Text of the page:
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De-Yellowing plastic - the stain isn't permanent after all

cleaning plastic de-yellowing peroxide experiment

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#1 Orpheus

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Posted 10 July 2009 - 08:03 PM

We've all had plastics that have yellowed and won't wash clean. Sometimes it's just a pale gray mouse or keyboard slowly going beige; sometimes it looks like a severe "nicotine staining" and we assume there must be a smoker in that household (I've known nonsmokers to overestimate the satanic evils of smoking, since smokers rarely "lit up" in their homes, yet the stains were all over the house, and quite dark.) A white plastic chassis may turn such a dark brown in hot spots that you may be certain it must be burning, and may even discard it. The staining can often spell the difference between a treasured collector's item or conversation piece and worthless junk. It's not uncommon for perfectly functioning household items to be replaced because they are dingy and ugly: organizers with once-clear plastic drawers, lawn furniture, kitchen appliances... anything visitors might see.

Many of you may have suspected it wasn't environmental, but rather "aging". I've had items that yellowed while sealed in plastic inside never-opened factory original boxes, and identical plastics exposed to identical conditions may differ greatly in yellowing: Most of us have seen two-toned chassis where the top and bottom were dramatically different colors after as little as a year. Game consoles, computers and other electronics devices that get warm are particularly prone to this.

It turns out this yellowing is usually the result of bromine released from flame retardants added in the master batch to facilitate production and later molding. (Bromine, you will recall is a dark reddish brown liquid at room temperature) The loss of bromine doesn't necessarily mean that the plastic itself is deteriorated or unable to give decades of further performance, though a mental illusion often convinces us they feel brittle or rough.

It turns out to be relatively easy to remove these stains with common household materials. You may be surprised how "factory new" some items feel after deyellowing. More than once, I've been surprised, because I'd come to believe an item had been beige to start with, but the cleaning (and internal surfaces) reveal that it was originally white or gray.

ESSENTIAL CONCEPTS
I'm not going to get too deep into the chemistry (which actually dips into quantum mechanics), but I want to make it clear what we are *not* doing. Though the key chemicals are often used as bleaches and cleaners, the process is not bleaching the plastic or removing dirt. It's just mobilizing the bromine, which has migrated to the surface, and forms a stable complex with atmospheric oxygen. (Note that the bromine didn't stain the full thickness of plastic upon manufacture.)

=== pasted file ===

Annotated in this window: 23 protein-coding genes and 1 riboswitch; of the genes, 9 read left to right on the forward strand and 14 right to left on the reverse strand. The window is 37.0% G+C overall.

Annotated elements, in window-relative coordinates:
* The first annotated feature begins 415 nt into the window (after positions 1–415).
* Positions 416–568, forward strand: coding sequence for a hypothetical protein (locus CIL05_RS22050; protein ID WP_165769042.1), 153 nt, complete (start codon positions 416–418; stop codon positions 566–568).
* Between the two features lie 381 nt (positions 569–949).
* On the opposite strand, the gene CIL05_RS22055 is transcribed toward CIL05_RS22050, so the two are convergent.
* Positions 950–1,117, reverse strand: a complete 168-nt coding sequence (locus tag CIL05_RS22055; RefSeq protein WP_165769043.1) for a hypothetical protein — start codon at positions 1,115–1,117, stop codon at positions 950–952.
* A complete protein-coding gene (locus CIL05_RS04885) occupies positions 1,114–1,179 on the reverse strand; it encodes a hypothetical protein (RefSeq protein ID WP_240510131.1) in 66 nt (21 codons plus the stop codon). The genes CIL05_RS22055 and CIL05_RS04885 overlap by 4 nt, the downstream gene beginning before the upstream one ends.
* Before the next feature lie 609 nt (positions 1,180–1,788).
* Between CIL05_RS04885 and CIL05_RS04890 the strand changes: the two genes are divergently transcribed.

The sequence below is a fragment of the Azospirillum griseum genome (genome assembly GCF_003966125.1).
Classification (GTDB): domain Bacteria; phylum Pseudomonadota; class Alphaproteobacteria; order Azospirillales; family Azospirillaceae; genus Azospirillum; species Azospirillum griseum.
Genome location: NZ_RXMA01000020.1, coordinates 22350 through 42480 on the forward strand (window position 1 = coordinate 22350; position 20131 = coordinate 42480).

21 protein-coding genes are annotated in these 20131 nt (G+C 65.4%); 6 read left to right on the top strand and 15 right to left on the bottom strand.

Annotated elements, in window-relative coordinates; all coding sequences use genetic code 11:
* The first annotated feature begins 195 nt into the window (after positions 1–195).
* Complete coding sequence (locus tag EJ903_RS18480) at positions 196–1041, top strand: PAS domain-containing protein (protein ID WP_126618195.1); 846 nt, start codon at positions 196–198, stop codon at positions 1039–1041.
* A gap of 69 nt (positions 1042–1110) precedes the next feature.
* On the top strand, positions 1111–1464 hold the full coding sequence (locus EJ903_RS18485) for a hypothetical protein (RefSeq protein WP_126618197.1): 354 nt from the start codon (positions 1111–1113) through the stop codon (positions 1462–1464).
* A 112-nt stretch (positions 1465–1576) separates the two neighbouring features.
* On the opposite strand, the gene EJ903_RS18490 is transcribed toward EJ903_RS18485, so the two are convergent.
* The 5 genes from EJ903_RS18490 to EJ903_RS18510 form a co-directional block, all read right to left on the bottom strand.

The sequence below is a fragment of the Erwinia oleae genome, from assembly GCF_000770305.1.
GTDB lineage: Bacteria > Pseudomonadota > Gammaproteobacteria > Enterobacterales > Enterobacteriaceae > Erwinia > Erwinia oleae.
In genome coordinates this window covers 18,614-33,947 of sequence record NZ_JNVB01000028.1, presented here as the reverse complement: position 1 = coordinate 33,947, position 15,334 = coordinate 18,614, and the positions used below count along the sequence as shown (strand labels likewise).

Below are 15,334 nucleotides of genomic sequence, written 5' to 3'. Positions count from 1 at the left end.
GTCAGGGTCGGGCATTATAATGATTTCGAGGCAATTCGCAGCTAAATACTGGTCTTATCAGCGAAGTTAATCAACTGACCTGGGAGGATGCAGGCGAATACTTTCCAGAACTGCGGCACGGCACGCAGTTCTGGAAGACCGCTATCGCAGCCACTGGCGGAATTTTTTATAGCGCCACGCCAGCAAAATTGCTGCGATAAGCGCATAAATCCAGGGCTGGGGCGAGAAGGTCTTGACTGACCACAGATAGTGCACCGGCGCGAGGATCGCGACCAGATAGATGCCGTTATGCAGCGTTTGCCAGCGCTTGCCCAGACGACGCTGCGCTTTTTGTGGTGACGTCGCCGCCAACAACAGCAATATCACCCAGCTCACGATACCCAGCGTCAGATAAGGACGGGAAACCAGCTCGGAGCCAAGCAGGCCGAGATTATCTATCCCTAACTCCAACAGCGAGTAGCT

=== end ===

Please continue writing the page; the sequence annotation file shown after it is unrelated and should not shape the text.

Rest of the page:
The second key point is that ultraviolet light is CRITICAL to the process. The UV is what actually mobilizes the bromine -- just as heat and UV often contribute strongly to plastic yellowing, but mobilizing the bromine to the surface in the first place. If you use the solution alone, you may not get appreciable effect from soaking plastics for weeks in you basement. Since you only need a day or so of direct sun (or the equivalent in UV lamp or indirect shaded sun), you won't damage the plastic

Stronger is *not* necessarily better. We're really trying to *limit* the reaction, so ther eaction only reacts with the UV-activated bromine (the easy target) reacts, not the plastic. The plastic is much more resistant, but there's thousands or millions of times as much plastic as bromine present.

Daylight UV isn't a problems --these plastics are designed to stand up to sunlight for much more than a day-- but too-strong UV lamps, too much heat (the rate of the undesired side reactions doubles with every 10C rise in temperature), high peroxide concentrations, too much activator (creating too many free radicals), too long an exposure (after most of the bromine but gone) or letting the cleaner completely dry -- all of these may slightly overclean or even damage the surface. I'd suggest keeping the peroxide under 20% or more: 6% (20 volume) works fairly well (and you don't really need gloves) and even 12% is still pretty mild (and is unlikely to react dangerously with many of the incompatible substances on the MSDS warning). Then, if you see just a wee bit more stain that you want to knock off, try a brief UV session (maybe 30 minutes) at high peroxide concentration.